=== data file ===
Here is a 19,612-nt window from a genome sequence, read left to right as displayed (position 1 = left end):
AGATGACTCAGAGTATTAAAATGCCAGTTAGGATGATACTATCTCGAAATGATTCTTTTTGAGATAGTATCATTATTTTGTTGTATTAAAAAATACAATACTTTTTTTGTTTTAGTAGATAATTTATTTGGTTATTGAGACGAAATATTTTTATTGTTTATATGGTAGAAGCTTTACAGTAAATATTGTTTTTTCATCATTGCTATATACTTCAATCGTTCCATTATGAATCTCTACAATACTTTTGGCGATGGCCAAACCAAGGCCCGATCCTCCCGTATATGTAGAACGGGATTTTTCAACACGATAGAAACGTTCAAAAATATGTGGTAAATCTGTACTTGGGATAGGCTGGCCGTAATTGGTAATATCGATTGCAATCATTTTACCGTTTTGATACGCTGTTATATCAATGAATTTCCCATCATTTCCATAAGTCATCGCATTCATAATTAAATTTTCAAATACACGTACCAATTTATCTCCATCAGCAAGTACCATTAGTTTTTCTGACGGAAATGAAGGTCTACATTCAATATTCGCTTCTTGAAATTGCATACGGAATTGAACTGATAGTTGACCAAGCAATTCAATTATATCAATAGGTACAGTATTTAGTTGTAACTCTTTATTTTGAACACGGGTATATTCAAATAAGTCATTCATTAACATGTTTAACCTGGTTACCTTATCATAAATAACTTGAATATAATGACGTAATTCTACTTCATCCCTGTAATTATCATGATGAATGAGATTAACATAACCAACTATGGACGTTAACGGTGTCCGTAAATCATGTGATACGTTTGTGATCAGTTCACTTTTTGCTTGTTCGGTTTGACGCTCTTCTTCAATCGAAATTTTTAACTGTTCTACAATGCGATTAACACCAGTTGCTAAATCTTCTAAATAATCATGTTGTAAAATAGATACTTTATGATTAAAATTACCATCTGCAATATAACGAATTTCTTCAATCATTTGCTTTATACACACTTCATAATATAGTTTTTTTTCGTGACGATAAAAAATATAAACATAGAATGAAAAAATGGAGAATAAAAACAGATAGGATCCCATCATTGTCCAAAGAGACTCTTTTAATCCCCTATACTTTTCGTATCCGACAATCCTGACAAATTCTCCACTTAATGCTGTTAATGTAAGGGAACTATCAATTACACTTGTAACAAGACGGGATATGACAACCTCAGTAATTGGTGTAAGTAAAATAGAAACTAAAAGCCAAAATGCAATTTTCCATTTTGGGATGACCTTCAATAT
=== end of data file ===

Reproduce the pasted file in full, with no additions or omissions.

Here is a 19,612-nt window from a genome sequence, read left to right as displayed (position 1 = left end):
AGATGACTCAGAGTATTAAAATGCCAGTTAGGATGATACTATCTCGAAATGATTCTTTTTGAGATAGTATCATTATTTTGTTGTATTAAAAAATACAATACTTTTTTTGTTTTAGTAGATAATTTATTTGGTTATTGAGACGAAATATTTTTATTGTTTATATGGTAGAAGCTTTACAGTAAATATTGTTTTTTCATCATTGCTATATACTTCAATCGTTCCATTATGAATCTCTACAATACTTTTGGCGATGGCCAAACCAAGGCCCGATCCTCCCGTATATGTAGAACGGGATTTTTCAACACGATAGAAACGTTCAAAAATATGTGGTAAATCTGTACTTGGGATAGGCTGGCCGTAATTGGTAATATCGATTGCAATCATTTTACCGTTTTGATACGCTGTTATATCAATGAATTTCCCATCATTTCCATAAGTCATCGCATTCATAATTAAATTTTCAAATACACGTACCAATTTATCTCCATCAGCAAGTACCATTAGTTTTTCTGACGGAAATGAAGGTCTACATTCAATATTCGCTTCTTGAAATTGCATACGGAATTGAACTGATAGTTGACCAAGCAATTCAATTATATCAATAGGTACAGTATTTAGTTGTAACTCTTTATTTTGAACACGGGTATATTCAAATAAGTCATTCATTAACATGTTTAACCTGGTTACCTTATCATAAATAACTTGAATATAATGACGTAATTCTACTTCATCCCTGTAATTATCATGATGAATGAGATTAACATAACCAACTATGGACGTTAACGGTGTCCGTAAATCATGTGATACGTTTGTGATCAGTTCACTTTTTGCTTGTTCGGTTTGACGCTCTTCTTCAATCGAAATTTTTAACTGTTCTACAATGCGATTAACACCAGTTGCTAAATCTTCTAAATAATCATGTTGTAAAATAGATACTTTATGATTAAAATTACCATCTGCAATATAACGAATTTCTTCAATCATTTGCTTTATACACACTTCATAATATAGTTTTTTTTCGTGACGATAAAAAATATAAACATAGAATGAAAAAATGGAGAATAAAAACAGATAGGATCCCATCATTGTCCAAAGAGACTCTTTTAATCCCCTATACTTTTCGTATCCGACAATCCTGACAAATTCTCCACTTAATGCTGTTAATGTAAGGGAACTATCAATTACACTTGTAACAAGACGGGATATGACAACCTCAGTAATTGGTGTAAGTAAAATAGAAACTAAAAGCCAAAATGCAATTTTCCATTTTGGGATGACCTTCAATAT